The sows, Gail and Nancy are cozy in their barn.  We shut the door yesterday to keep the wind out and because they haven't ventured out on their own for days.  And the pigs we're fattening for ourselves, Jillian Jiggs and Bud are out in the straw shelter on the pasture.  I keep worrying they'll be cold but each time I crawl in or make Mark crawl in, it is cozy and dry in there and except for a drink of water now and then, they hardly leave it either, so the pigs have pretty much settled in for the winter, hibernation style.

The cow, Rosie and her calf, Daisy, are in their barn and are happily chewing their cud, no doubt dreaming of tender grass and spring pastures and maybe like myself, wondering if it's true that winter does make us appreciate summer temps that much more than people/cows who live in them all year round. 

The hens and roosters are likely settled into their self-designated, pre-determined spots on their roosts, clucking quietly as undoubtedly, an odd little mouse sneaks in for a snack of chicken feed in the night.  Most of the summer and all winter, we've only had one rooster in with the hens and he wasn't fairing very well. He was great all summer, but I think the girls had less to distract themselves with on the pasture and the winter confines gave them too much time to notice that he was a lone wolf.  I think there were just too many girls for one man and he was looking dejected, spent most of his time cowering on the roosts and huddled in the corners.  His tail feathers seemed shorter and he almost seemed to be trying to disguise himself in the flock.  So when we had the opportunity to get another rooster, I jumped at it, thinking that it might help the balance.  And did it ever!  We now have a gorgeous white, young Chanteclair (sp?) rooster who attracts the ladies like white on rice and it has brought Johnny Cash (our original rooster) right around.  Today he was strutting and crowing and shining and back to his glorious self.  And the pen is huge, so each man has lots of territory for himself and his respective harem, so there's (thus-far) no fights.  It seems as if, for now at least, that balance has been restored.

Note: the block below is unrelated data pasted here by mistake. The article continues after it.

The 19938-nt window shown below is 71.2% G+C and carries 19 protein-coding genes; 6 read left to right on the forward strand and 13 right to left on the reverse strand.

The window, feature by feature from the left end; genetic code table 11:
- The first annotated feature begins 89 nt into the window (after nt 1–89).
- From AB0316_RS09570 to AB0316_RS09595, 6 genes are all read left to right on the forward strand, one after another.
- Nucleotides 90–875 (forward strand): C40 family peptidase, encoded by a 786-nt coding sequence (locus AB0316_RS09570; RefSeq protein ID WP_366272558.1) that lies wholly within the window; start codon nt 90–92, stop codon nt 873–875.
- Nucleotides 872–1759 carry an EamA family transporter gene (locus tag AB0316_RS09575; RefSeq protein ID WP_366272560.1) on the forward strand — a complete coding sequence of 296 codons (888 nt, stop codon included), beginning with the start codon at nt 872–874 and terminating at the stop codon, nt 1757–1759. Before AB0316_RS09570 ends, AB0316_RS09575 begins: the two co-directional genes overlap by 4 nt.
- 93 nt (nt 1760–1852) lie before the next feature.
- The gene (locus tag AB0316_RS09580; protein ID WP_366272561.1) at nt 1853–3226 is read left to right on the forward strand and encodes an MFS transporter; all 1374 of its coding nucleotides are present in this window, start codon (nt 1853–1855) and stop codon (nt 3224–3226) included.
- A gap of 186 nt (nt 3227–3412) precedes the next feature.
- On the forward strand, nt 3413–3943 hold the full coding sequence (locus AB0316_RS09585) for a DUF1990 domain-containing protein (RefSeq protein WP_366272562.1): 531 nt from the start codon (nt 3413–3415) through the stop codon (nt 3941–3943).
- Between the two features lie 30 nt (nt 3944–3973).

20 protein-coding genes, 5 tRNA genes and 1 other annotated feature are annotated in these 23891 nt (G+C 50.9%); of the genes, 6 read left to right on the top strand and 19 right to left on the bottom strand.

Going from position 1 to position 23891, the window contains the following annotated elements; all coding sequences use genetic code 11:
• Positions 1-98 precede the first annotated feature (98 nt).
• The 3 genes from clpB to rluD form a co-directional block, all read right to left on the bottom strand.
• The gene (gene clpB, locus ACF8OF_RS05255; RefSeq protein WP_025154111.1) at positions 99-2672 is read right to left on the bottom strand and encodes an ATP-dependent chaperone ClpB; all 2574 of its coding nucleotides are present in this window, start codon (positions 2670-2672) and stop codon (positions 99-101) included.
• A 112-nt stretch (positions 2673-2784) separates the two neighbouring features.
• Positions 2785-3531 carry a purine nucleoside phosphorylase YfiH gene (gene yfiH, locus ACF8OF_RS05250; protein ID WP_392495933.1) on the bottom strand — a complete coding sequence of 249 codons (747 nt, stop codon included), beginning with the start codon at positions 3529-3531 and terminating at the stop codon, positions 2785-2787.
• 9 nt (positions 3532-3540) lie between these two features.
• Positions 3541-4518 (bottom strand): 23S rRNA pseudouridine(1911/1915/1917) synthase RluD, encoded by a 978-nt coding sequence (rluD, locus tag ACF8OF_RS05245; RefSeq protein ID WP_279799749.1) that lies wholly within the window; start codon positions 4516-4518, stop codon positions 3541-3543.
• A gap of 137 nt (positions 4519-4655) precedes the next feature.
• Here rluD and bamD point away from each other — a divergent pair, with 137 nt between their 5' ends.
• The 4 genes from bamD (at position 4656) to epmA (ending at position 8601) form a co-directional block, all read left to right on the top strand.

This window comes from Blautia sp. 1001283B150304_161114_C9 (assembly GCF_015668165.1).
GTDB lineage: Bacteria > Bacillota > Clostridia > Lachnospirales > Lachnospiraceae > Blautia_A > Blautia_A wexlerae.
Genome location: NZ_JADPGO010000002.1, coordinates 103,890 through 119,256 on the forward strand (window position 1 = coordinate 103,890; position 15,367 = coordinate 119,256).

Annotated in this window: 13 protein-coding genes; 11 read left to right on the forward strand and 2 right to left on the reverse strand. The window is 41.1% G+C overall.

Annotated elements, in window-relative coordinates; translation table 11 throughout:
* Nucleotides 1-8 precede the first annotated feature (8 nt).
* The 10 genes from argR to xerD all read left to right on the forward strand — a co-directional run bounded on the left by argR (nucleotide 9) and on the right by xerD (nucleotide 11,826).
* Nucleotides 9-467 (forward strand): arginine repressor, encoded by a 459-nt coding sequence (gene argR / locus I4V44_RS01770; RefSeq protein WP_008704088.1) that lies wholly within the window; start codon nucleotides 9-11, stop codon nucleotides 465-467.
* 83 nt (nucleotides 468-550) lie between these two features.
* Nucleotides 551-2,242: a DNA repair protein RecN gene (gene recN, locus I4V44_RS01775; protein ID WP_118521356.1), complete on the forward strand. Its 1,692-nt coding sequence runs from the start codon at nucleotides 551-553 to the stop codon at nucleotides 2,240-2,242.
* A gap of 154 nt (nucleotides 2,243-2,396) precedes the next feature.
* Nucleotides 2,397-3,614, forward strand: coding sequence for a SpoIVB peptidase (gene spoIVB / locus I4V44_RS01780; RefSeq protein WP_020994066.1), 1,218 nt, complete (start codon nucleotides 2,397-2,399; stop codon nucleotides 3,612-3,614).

We recently toured a farm that sprouts our grain to feed to their livestock and I am excited that we are going to be giving it a go for the chickens.  I think they will go crazy for it and maybe it will help restore a little of that sunshiny golden colour to the yolks that we all miss! 
I will post pictures of that set up once we get going. (First, some furnace kinks to work out.)

Other than that, the grain is all tucked into its bins and tanks and bags and totes and the kids are asleep in their beds and I'm on my way.

If you didn't receive any of the Summerside Egg CSA information for the January-April session, please email us: infoATbarnyardorganicsDOTca for more details.

Looking forward to writing more in 2015.  (More interesting than this one and with more pictures.)